Everything You Need to Know About Quartz Kitchen Countertops

Stain resistance, durability, and style make quartz a great countertop choice. Learn more about it with our guide to maintenance, color options, and cost.

Sporting incredible durability and a wide array of colors and patterns, quartz kitchen countertops are a stylish and highly sought-after choice. According to the 2021 U.S. Houzz Kitchen Trends Study, the engineered stone was the most popular material in countertop upgrades for the past three consecutive years. With broad and timeless appeal, the surface can suit any design style, and easy upkeep makes it work even in messy or busy kitchens.

Although quartz is a naturally occurring mineral, quartz kitchen countertops are manufactured. The surface is created using crushed quartz crystals combined with pigments and resin, replicating the look of natural stone with patterns of flecks and swirls. Unlike natural stone slabs, quartz countertops have a non-porous surface that resists scratches and stains. If you're considering upgrading your kitchen surfaces, check out our guide to quartz kitchen countertops below to learn about the material's care needs, color options, cost, and more.

Quartz Kitchen Countertops Cleaning and Maintenance

Kitchen with white counter and bar seating
Helen Norman

Because it's polished during fabrication, engineered quartz doesn't need to be sealed (and, therefore, resealed). Regularly rubbing down quartz surfaces with mild soap or an all-purpose cleaner and a non-abrasive cleaning pad or cloth will keep them in tip-top shape, says Kathy Johnson, National Kitchen and Bath Association member and showroom manager at The Bath and Kitchen Showplace in Houston. You can remove most stains on quartz countertops with glass cleaner and a non-abrasive sponge.

To kill germs and boost shine, Johnson recommends wiping your quartz surfaces with a half-and-half solution of rubbing alcohol and water. Although scorch-resistant, quartz can be damaged by extreme heat. Always use a trivet or protective pad when placing a hot pot or pan on the countertop.

Quartz Kitchen Countertops Colors

kitchen with beige cabinets
Helen Norman

Because the material is mixed with pigment, quartz kitchen countertops are available in various colors. Unlike natural stone, engineered quartz is homogenous and has uniform color and pattern, making it much easier to match tiles and slabs during installation. The appearance of the surface depends on the size of the quartz granules. Remember that styles with large granules might make your countertop look busy.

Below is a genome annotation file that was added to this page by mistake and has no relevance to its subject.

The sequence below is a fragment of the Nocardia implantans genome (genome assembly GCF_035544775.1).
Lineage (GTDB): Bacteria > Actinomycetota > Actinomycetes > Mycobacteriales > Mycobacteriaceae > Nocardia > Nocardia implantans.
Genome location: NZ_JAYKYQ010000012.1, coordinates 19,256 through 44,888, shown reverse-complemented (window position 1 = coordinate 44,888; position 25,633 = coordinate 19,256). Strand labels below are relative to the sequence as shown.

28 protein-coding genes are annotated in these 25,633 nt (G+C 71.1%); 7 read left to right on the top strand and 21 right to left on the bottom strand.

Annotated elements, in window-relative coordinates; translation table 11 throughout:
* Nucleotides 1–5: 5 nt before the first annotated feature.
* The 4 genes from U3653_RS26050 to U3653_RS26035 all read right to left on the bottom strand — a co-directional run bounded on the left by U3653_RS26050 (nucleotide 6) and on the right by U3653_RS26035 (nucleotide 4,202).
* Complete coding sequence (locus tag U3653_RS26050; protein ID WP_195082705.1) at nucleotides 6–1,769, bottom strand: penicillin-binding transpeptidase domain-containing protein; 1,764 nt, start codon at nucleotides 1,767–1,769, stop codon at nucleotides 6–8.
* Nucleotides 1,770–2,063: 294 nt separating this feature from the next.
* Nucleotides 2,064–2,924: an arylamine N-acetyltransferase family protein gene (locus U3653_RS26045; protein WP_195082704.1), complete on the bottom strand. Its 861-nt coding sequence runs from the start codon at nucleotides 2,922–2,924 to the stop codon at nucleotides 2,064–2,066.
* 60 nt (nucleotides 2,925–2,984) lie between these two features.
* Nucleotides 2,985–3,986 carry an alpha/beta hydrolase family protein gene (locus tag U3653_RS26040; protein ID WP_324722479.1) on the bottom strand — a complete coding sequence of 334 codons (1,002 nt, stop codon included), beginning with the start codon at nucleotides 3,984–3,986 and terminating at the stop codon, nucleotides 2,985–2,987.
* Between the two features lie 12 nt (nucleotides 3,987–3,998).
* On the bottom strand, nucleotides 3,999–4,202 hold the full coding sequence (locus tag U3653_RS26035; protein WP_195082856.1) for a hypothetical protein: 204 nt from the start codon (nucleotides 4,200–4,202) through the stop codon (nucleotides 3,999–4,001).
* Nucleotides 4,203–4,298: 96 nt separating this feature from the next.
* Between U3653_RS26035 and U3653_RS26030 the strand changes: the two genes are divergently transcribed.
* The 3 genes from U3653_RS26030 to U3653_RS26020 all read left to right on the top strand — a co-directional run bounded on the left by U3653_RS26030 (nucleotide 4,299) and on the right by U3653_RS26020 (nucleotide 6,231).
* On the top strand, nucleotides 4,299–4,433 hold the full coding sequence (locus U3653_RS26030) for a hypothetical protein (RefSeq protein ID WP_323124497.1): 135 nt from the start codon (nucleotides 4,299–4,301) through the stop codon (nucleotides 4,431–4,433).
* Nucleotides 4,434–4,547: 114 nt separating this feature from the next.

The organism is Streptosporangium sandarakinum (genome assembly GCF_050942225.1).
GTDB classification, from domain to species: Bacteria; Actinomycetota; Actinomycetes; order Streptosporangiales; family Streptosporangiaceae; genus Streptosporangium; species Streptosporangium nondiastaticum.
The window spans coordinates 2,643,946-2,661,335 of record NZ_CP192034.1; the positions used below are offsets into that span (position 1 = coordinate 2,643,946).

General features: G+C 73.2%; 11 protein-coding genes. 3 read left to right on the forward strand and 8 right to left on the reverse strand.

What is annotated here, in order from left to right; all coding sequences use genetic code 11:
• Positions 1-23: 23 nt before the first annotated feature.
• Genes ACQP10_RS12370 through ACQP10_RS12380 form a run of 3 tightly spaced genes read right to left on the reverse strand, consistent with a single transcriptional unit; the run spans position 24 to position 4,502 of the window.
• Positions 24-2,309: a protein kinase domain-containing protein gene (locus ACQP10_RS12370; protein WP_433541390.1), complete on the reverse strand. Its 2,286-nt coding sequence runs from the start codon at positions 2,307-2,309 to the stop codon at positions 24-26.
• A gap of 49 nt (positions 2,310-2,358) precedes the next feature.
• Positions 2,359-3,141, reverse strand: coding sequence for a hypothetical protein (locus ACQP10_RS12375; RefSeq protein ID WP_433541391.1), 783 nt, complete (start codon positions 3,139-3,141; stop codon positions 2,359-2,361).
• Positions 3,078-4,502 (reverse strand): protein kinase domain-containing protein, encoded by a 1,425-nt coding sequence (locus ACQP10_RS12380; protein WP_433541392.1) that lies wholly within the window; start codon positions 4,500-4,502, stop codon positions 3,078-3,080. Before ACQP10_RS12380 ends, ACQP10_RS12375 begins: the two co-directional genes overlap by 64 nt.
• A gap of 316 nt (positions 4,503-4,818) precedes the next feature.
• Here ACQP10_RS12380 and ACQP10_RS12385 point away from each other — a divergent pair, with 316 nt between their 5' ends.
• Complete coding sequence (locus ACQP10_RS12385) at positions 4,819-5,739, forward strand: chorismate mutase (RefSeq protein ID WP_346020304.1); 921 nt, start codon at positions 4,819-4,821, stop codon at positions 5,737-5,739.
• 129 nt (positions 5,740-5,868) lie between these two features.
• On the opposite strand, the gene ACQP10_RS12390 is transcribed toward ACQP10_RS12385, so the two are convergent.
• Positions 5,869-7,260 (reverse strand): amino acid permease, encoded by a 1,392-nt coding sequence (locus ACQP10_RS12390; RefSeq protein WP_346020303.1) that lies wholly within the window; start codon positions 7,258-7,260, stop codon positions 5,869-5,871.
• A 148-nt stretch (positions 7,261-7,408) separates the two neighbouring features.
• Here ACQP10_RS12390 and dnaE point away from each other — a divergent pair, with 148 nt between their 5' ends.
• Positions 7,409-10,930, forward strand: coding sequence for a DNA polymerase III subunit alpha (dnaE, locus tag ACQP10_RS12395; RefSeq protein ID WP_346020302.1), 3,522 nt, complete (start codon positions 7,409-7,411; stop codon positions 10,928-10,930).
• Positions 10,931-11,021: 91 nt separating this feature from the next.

Even the lightest shades of quartz hold up well when it comes to stain resistance. "However, not all quartz is created equal," says Susan Serra, a certified kitchen designer (CKD) in Huntington, New York. Before settling on a particular brand and color, see if the sample is up to home-based scratch and stain tests. Serra recommends letting coffee, oil, and red wine sit on the piece overnight.

Quartz Kitchen Countertops Cost

white kitchen with marble counters
John Granen

The price of quartz kitchen countertops will depend on the material's style and the installation. For example, a countertop with lots of cut-outs, seams, and edge details will cost more to install than a single standard slab. Quartz slabs are very heavy and difficult to handle, so a professional should almost always do the installation. The material typically costs between $75 and $200 per square foot, but high-end quartz countertops can exceed that. Additionally, quartz countertops sometimes chip around edges or corners and can be challenging to repair. Hiring a professional to fix damaged areas can drive up the overall cost of quartz countertops.

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